I dawdle along on my daughters JD Bug scooter with my son.
I don't want to hassle him into "stepping-up" as it should be something he wants rather than something I want. I don't want to spoil his fun.


Yeah, it was the same story with HaggisJr. He went from "and shall no one dare gift me a bike for my brithday!!!" to riding them in Decathlon, asking me to put him on my saddle and push along...

He's now the happiest child in the world, and part of that is by his sense of achievement. He never thought he'd be able to ride without stabilisers, and now you see him riding away, and even uphill! If the weather allows, we'll try the shared paths this weekend together.

Slowbike
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Re: Teaching them to ride

Postby Slowbike » Tue Oct 24, 2017 07:46 am

darkhairedlord wrote:
Slowbike wrote:DHL - are you riding with him?
There are days where LSB will not go far - he just wants to stop and stare - but with a bit of encouragement he'll "chase me" and we'll go over drain covers (bump bump bump - fun for a 2yo!) or go and find the cows - otherdays I can't stop for needing to keep up with him.
I have to admit - I prefer not having to cojole him into moving - but it's his game...

My daughter (9) rides her bike and disappears into the distance.
I dawdle along on my daughters JD Bug scooter with my son.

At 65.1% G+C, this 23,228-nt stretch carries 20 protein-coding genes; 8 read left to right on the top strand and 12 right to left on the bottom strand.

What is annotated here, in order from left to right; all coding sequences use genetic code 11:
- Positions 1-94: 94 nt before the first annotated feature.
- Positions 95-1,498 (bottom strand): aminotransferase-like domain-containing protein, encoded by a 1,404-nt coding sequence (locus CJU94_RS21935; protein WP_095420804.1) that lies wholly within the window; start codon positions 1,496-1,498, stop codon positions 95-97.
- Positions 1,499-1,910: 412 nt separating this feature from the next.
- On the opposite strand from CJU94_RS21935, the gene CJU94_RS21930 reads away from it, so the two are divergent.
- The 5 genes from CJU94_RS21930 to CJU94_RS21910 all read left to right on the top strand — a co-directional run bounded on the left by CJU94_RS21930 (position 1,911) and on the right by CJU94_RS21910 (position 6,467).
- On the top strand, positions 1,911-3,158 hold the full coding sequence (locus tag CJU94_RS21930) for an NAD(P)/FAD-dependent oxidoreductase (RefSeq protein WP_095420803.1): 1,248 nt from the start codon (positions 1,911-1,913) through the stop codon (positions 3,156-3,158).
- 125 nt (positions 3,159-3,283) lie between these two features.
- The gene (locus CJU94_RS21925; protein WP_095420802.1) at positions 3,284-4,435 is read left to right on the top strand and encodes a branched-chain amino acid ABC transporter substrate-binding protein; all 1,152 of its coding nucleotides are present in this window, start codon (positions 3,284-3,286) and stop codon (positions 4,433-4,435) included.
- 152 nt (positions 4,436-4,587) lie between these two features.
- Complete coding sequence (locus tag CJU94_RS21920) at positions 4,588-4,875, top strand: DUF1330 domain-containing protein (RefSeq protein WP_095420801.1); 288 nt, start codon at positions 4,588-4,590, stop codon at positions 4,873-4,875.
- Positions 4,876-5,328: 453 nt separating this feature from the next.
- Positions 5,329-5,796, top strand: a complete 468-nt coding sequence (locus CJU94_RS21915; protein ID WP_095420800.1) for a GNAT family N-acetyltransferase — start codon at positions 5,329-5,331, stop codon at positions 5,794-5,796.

I don't want to hassle him into "stepping-up" as it should be something he wants rather than something I want. I don't want to spoil his fun.

Of course it should be something he wants - but how is he going to know what is fun unless you nudge him in the "right" direction?
Your daughter - disappears up the road - so I guess your son can't see what she's up to? She's probably going fast enough that your son doesn't think he'll ever catch up - so why bother? You're dawdling about on a scooter ...
Perhaps he doesn't want to play bikes - or perhaps he's just not getting engaged enough in the activity? Perhaps if you were on a bike too then he might find it more fun?

Btw - I'm not critisising you - I'm interested in why a child joins in an activity.

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darkhairedlord
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Re: Teaching them to ride

Postby darkhairedlord » Tue Oct 24, 2017 08:40 am

Slowbike wrote:
darkhairedlord wrote:
Slowbike wrote:DHL - are you riding with him?
There are days where LSB will not go far - he just wants to stop and stare - but with a bit of encouragement he'll "chase me" and we'll go over drain covers (bump bump bump - fun for a 2yo!) or go and find the cows - otherdays I can't stop for needing to keep up with him.
I have to admit - I prefer not having to cojole him into moving - but it's his game...

My daughter (9) rides her bike and disappears into the distance.
I dawdle along on my daughters JD Bug scooter with my son.
I don't want to hassle him into "stepping-up" as it should be something he wants rather than something I want. I don't want to spoil his fun.

Of course it should be something he wants - but how is he going to know what is fun unless you nudge him in the "right" direction?